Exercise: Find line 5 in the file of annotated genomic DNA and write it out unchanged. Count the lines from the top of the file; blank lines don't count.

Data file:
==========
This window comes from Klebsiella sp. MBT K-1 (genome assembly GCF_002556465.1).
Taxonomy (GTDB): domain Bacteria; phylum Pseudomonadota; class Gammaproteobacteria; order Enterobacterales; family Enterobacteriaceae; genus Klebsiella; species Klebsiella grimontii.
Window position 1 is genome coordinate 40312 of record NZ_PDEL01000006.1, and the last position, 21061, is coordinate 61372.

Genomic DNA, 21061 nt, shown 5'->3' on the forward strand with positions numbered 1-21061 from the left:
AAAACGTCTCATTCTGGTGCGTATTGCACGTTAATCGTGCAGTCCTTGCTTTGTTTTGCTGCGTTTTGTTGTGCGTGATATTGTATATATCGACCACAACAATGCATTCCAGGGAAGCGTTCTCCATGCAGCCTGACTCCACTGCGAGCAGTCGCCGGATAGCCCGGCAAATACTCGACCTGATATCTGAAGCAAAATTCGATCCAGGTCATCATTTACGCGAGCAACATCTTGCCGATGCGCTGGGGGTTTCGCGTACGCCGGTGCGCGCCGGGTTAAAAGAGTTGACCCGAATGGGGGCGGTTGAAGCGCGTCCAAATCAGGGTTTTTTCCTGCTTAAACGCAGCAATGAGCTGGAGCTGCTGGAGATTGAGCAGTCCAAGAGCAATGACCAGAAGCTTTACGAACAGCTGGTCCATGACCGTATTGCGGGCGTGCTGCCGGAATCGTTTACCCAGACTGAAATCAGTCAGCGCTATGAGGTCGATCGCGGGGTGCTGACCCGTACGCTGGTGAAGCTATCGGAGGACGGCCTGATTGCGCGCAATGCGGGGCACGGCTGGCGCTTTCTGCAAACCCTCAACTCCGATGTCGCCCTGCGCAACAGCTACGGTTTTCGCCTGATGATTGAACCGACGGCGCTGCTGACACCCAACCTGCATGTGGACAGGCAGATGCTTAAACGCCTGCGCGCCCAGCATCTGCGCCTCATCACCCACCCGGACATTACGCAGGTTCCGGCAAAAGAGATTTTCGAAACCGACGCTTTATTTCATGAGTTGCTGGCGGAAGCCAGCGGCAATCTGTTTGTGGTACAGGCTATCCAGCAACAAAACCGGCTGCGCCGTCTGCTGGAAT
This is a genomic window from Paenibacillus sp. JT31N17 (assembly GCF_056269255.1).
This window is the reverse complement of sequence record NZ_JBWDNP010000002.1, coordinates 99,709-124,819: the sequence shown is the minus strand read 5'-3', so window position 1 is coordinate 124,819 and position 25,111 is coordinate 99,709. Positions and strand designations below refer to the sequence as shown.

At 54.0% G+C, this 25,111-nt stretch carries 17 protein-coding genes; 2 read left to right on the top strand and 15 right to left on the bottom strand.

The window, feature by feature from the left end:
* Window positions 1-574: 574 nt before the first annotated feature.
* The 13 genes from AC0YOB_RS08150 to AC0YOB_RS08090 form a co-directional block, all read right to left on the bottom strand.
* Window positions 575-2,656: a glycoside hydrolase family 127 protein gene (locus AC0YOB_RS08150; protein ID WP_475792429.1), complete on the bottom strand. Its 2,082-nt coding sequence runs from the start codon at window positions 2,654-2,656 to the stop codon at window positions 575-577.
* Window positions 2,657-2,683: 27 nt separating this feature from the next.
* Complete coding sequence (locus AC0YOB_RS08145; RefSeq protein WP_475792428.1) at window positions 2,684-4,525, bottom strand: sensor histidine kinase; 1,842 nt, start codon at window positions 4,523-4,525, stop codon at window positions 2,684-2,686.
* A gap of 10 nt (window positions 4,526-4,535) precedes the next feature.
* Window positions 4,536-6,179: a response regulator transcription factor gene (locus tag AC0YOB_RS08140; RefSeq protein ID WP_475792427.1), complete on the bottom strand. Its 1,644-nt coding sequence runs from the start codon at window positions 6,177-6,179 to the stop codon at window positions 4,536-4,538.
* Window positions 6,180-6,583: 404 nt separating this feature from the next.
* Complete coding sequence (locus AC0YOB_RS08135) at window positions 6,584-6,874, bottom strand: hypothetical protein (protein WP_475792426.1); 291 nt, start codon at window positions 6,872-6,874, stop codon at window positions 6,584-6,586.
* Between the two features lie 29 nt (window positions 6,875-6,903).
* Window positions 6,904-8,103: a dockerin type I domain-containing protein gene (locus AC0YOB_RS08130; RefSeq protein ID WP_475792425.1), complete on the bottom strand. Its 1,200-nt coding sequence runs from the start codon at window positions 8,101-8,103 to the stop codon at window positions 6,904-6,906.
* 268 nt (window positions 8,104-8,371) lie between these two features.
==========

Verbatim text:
AAAACGTCTCATTCTGGTGCGTATTGCACGTTAATCGTGCAGTCCTTGCTTTGTTTTGCTGCGTTTTGTTGTGCGTGATATTGTATATATCGACCACAACAATGCATTCCAGGGAAGCGTTCTCCATGCAGCCTGACTCCACTGCGAGCAGTCGCCGGATAGCCCGGCAAATACTCGACCTGATATCTGAAGCAAAATTCGATCCAGGTCATCATTTACGCGAGCAACATCTTGCCGATGCGCTGGGGGTTTCGCGTACGCCGGTGCGCGCCGGGTTAAAAGAGTTGACCCGAATGGGGGCGGTTGAAGCGCGTCCAAATCAGGGTTTTTTCCTGCTTAAACGCAGCAATGAGCTGGAGCTGCTGGAGATTGAGCAGTCCAAGAGCAATGACCAGAAGCTTTACGAACAGCTGGTCCATGACCGTATTGCGGGCGTGCTGCCGGAATCGTTTACCCAGACTGAAATCAGTCAGCGCTATGAGGTCGATCGCGGGGTGCTGACCCGTACGCTGGTGAAGCTATCGGAGGACGGCCTGATTGCGCGCAATGCGGGGCACGGCTGGCGCTTTCTGCAAACCCTCAACTCCGATGTCGCCCTGCGCAACAGCTACGGTTTTCGCCTGATGATTGAACCGACGGCGCTGCTGACACCCAACCTGCATGTGGACAGGCAGATGCTTAAACGCCTGCGCGCCCAGCATCTGCGCCTCATCACCCACCCGGACATTACGCAGGTTCCGGCAAAAGAGATTTTCGAAACCGACGCTTTATTTCATGAGTTGCTGGCGGAAGCCAGCGGCAATCTGTTTGTGGTACAGGCTATCCAGCAACAAAACCGGCTGCGCCGTCTGCTGGAAT